I’m proud to say I had the pleasure of getting to know Ophel during my time as a sportscaster at KLTV back in the early to mid-1980s. A nicer man you will never meet.
Ophel was the golf pro at the old Garden Valley Sports Resort, and as a golfer myself, we struck up a relationship, which included him helping me with my golf game. It also included a series we worked on together, a week’s worth of golf tips that aired on the nightly sportscasts.
Aside from being a kind and generous man, it didn’t take long for me to realize how gifted he was at hitting a golf ball. I used to marvel at the smooth rhythm of his swing. It was amazing how accurate he was, shot after shot. I, like Pat, and Phil, and the countless number of others who took lessons from him or saw him play, also wondered why he wasn’t making a handsome living on the PGA Tour.
We eventually talked about it, and in typical Ophel fashion, he was gracious about the course his life had taken, and how different it could have been had he been afforded an equal opportunity. And, he talked about his days as a caddie, and meeting Ben Hogan, whom he admired so much and patterned his own golf game after. That accuracy and that draw ... just like Hogan.
I once jokingly told him I would love to be his caddie out on the Senior Tour. I’m convinced he could have competed, with some fine-tuning and focus, and I think he probably felt that way too. But his life’s course had been charted.
He had a wife and family, and eventually opened a driving range, where he patiently and gracefully helped hundreds and hundreds of East Texas golfers improve their games.
Best golfer who never played indeed, and one of the best humans, as well.
THANKS TO ALL FOR PARENTING SYMPOSIUM
Approximately 115 participants heard a panel of local experts present a tool kit of information to help parents and caretakers of children gain a greater understanding of the Autism Spectrum and how to deal with the day-to- day struggles at home and at school. To the audience, roses for aspiring to become better parents, teachers and caretakers of our children, and for giving up most of a Saturday to do it.
Roses to those speakers: Wilson Renfroe, psychologist, Clinical Associates; Ray Scardina, M.D., child and adolescent psychiatrist with Trinity Mother Frances; Christi Sowell, parent; and Sarah Halle, M.A., licensed school psychologist for TISD; for their truly outstanding presentations.
Thanks to The University of Texas (at Tyler), which provided the site for the symposium at the Robert R. Muntz Library. Thanks also to Sandra Pridgeon, librarian, for securing LIB 401 for us, Daniel Spurlock for facilitating the physical arrangements, Jason Newland, UTT AV Tech, for providing the microphones, and Jason Scott, UTT education student, for technical support.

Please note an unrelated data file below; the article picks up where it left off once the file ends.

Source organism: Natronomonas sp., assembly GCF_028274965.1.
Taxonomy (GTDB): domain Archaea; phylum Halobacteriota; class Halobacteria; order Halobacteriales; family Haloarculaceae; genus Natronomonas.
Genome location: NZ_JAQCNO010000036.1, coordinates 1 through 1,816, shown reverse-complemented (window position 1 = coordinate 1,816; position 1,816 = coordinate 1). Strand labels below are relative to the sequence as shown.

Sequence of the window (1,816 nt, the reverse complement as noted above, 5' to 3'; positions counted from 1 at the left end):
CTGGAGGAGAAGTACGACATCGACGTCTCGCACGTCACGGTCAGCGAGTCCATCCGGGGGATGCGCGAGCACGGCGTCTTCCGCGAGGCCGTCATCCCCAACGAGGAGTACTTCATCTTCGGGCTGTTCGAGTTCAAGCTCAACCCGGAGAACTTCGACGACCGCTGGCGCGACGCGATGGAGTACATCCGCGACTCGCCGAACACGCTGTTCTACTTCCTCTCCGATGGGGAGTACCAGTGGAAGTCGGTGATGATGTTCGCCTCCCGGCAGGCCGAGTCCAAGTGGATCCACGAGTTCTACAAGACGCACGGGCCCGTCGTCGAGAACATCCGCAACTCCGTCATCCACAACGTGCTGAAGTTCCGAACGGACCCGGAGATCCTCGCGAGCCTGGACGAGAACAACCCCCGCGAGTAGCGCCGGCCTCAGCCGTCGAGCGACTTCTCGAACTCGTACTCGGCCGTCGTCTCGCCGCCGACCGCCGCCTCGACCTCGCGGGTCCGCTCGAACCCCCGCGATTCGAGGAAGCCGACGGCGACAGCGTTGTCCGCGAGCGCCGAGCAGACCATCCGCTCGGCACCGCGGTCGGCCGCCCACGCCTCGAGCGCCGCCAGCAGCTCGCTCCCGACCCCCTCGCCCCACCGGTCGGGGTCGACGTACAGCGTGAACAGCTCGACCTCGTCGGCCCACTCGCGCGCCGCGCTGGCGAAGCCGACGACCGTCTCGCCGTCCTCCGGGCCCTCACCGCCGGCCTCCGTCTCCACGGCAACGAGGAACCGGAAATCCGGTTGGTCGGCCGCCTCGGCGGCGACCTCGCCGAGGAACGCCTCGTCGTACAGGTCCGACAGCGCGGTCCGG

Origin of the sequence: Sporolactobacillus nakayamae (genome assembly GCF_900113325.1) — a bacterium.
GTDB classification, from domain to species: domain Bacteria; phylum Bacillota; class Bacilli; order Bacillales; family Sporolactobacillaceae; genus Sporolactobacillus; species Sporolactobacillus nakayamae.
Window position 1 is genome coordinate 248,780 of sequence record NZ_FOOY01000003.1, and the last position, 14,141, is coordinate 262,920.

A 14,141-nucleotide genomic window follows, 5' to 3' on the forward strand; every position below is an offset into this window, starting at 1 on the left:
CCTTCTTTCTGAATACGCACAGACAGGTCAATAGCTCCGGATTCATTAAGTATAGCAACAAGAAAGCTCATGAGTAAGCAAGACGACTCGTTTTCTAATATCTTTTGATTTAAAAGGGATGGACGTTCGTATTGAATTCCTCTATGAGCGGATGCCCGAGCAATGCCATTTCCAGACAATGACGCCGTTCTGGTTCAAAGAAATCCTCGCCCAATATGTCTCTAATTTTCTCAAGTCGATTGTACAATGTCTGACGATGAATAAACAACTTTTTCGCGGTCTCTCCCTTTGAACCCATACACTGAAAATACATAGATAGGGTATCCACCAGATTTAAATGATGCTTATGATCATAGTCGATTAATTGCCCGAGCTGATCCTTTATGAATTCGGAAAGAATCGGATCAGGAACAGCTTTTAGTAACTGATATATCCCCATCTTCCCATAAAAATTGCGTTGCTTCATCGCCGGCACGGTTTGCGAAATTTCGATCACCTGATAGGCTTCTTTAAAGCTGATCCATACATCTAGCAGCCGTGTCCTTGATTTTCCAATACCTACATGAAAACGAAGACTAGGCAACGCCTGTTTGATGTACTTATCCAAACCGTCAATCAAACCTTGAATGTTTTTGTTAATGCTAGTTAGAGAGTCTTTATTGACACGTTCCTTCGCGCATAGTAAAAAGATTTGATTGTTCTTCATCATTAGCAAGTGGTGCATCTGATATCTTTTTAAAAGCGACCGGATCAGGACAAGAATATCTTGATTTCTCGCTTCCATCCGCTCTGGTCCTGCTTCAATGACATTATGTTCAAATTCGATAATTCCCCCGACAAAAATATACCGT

Raves to the generosity of Jim Ayers and Behavioral Innovations for providing the refreshments. Thanks to The Speech House, At Home Healthcare, LearningRx, Longview Therapy Center, Behavioral Innovations, and the Andrews Center for providing information about their resources and services for parents of special needs children.
Special thanks to the PSC Corporate Sponsors, Southside Bank and At Home Healthcare, who help make all of the PSC programs possible.
An extra bouquet of long stem roses to the PSC staff: Shelley Judd, executive director; Julee Renfroe, autism network coordinator; and Shirley McLeod for their support and collaboration in expediting PSC’s annual fall symposium.
Chair of Parent Services Center Symposium
PLEASE CONSERVE WATER
All of these stated the problems a lot of areas are having with adequate fresh water supplies. With the growing population, water problems will grow.
Recently we had four to six inches of rain, maybe more in some areas. It was a long, soaking rain that penetrated in the ground. No one should have to water for a week or more, especially with the cooler weather. Yet you can drive around and see sprinklers going off all over, especially commercial properties.
Tuesday, I was walking down the new Earl Campbell Parkway and noticed sprinklers soaking the median and the streets. People who water out of the lake water indiscriminately.
A lot of sprinklers come on every day. I am not sure what entity wrote the article in the paper, but they do not lead by example.
Fresh water is scarce in areas. The level ground water in the aquifers is shrinking. The lakes have been low, and some are still low. Our area is OK now but that can change as we all know. We all have to do our part. The government and business need to lead by example.
We need to save the water for the future.
LEARNING TO PARALLEL PARK IS OVERRATED
Today’s young drivers are made to learn how to do this type of parking. I say the chances of ever using it in real life are very slim. I, however, still remember the fear of having to learn it. I speak not of just my own fear, but the fear felt by my parents about rather or not I would wreck the car or someone else’s car during the process.
Seems in this fast-paced world, it would be much more important to make sure our children learn how to enter and exit the super-fast express roads. They should learn to merge without putting others in danger.
Parallel parking has been dead for years. Let it rest in peace.
Mary Jo Zurn